5 days, 5 films: Matthew Barney’s The CREMASTER Cycle

Matthew Barney, CREMASTER 4, 1994 Production still ©1994 Matthew Barney Photo: Michael James O’Brien Courtesy Gladstone Gallery, New York and Brussels
Matthew Barney, CREMASTER 4, 1994, Production still, ©1994 Matthew Barney, Photo: Michael James O’Brien, Courtesy Gladstone Gallery, New York and Brussels

In 1995, when The New York Times first reviewed of one of artist Matthew Barney’s CREMASTER Cycle films, his indulgent and elaborate five-part film epic, critic Michael Kimmelman asked, “What’s the idea? Who knows for certain, besides Mr. Barney? Maybe if you squint hard enough, you can read into the film some abstract fertility ritual… It’s frustrating and prolix, but also alarming and amusing. It has an elaborate and opaque symbolism, involving ancient myths… which Mr. Barney has adapted to his own mysterious purposes.”

In conjunction with the current exhibition Come as You Are: Art of the 1990s, the Blanton is pleased to present a series of special screenings of Matthew Barney’s The CREMASTER Cycle from March 15-19, during the week of SXSW. Filmed out of sequence from 1994 to 2002, and produced in tandem with related sculptures, photographs, and drawings, CREMASTER takes its name from the male cremaster muscles, which regulate testicular contractions due to external stimuli such as temperature and arousal.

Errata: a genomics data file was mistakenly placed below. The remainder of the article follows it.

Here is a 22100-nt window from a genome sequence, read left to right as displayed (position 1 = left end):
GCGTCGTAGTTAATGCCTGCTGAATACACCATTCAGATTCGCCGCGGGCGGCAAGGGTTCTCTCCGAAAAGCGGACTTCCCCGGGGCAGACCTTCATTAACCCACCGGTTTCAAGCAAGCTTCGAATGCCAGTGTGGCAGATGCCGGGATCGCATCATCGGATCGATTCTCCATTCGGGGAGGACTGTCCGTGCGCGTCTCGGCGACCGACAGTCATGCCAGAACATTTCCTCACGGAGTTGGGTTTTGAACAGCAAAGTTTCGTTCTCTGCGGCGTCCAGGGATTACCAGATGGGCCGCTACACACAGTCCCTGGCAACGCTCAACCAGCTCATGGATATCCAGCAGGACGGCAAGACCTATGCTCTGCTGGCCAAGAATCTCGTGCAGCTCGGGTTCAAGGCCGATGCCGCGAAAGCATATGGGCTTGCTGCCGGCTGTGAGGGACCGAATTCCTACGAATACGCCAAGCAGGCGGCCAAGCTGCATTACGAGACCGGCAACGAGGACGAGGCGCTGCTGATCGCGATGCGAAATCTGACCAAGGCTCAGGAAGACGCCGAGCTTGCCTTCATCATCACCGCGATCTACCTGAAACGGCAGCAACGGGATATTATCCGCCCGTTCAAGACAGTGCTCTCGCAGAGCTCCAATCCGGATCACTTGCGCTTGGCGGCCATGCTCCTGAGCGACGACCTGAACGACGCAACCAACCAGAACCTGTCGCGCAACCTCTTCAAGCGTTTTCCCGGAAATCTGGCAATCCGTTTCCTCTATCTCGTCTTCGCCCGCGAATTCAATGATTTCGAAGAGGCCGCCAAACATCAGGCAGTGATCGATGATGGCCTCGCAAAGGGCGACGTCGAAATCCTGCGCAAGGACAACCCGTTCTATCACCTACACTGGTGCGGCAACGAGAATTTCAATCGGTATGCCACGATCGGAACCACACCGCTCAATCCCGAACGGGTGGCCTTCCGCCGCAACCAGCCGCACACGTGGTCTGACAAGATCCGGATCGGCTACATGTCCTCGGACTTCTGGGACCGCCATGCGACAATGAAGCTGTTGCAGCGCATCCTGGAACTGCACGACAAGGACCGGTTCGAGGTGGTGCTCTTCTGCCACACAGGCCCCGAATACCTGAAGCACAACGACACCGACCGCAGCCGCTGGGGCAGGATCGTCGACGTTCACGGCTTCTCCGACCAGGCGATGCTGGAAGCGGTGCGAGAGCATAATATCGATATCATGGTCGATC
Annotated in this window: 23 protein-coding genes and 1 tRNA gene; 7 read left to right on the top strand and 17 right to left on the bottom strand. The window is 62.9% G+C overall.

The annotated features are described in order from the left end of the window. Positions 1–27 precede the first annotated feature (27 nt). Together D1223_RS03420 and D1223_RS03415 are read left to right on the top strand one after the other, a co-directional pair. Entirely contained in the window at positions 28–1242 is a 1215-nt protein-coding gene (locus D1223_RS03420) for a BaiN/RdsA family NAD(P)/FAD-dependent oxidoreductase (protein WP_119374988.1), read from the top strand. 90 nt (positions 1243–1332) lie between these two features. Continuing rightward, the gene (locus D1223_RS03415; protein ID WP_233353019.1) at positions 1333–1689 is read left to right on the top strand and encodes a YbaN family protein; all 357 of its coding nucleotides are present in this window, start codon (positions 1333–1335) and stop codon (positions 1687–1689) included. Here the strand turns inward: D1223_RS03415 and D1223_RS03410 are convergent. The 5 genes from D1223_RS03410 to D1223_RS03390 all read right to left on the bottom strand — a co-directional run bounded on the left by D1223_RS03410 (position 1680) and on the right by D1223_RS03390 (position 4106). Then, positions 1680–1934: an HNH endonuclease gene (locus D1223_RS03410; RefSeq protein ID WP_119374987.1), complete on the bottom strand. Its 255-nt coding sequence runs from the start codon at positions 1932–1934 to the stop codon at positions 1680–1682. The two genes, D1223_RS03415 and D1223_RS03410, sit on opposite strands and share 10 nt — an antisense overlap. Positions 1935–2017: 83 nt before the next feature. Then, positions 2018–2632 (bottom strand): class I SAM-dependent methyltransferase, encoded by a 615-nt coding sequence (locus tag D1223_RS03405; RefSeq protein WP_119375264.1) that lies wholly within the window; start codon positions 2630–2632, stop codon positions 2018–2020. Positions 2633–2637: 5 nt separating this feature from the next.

From this conceptual point of departure Barney creates epic, dramatic scenes that build off historical and biological models: a chorus line of dancers forming the outlines of reproductive organs on a football field (CREMASTER 1); a gothic Western featuring line-dancing and a prison rodeo staged in a cast salt arena (CREMASTER 2); elaborate scenes of destruction and creation from New York’s Chrysler building and the Guggenheim’s Frank Lloyd Wright building to the shores of the Scottish Hebrides, starring Richard Serra and Aimee Mullins (CREMASTER 3); musings on the notion of drive, featuring a motorbike race set on the Isle of Man (CREMASTER 4); and a lyric opera starring Ursula Andress complete with a Baroque Budapest opera house and hermaphroditic water fairies in a pool of pearl bubbles (CREMASTER 5).

Matthew Barney CREMASTER 1, 1995 Production still ©1995 Matthew Barney Photo: Michael James O'Brien Courtesy Gladstone Gallery
Matthew Barney, CREMASTER 1, 1995, Production still, ©1995 Matthew Barney, Photo: Michael James O’Brien, Courtesy Gladstone Gallery

Arguably some of the most elaborate and significant artworks of the 1990s, The CREMASTER Cycle films employ a unique symbology and an indulgent, complicated approach to narrative that are each inherent to the Barney’s practice. Not to be missed!

Evan Garza
Assistant Curator of Modern and Contemporary Art

Screenings are held daily at 12 noon beginning Tuesday, March 15 and ending Saturday, March 19.
Free with museum admission. 
These films contain mature images and are intended for adult audiences.

Leave a Comment

Your email address will not be published. Required fields are marked *

Scroll to Top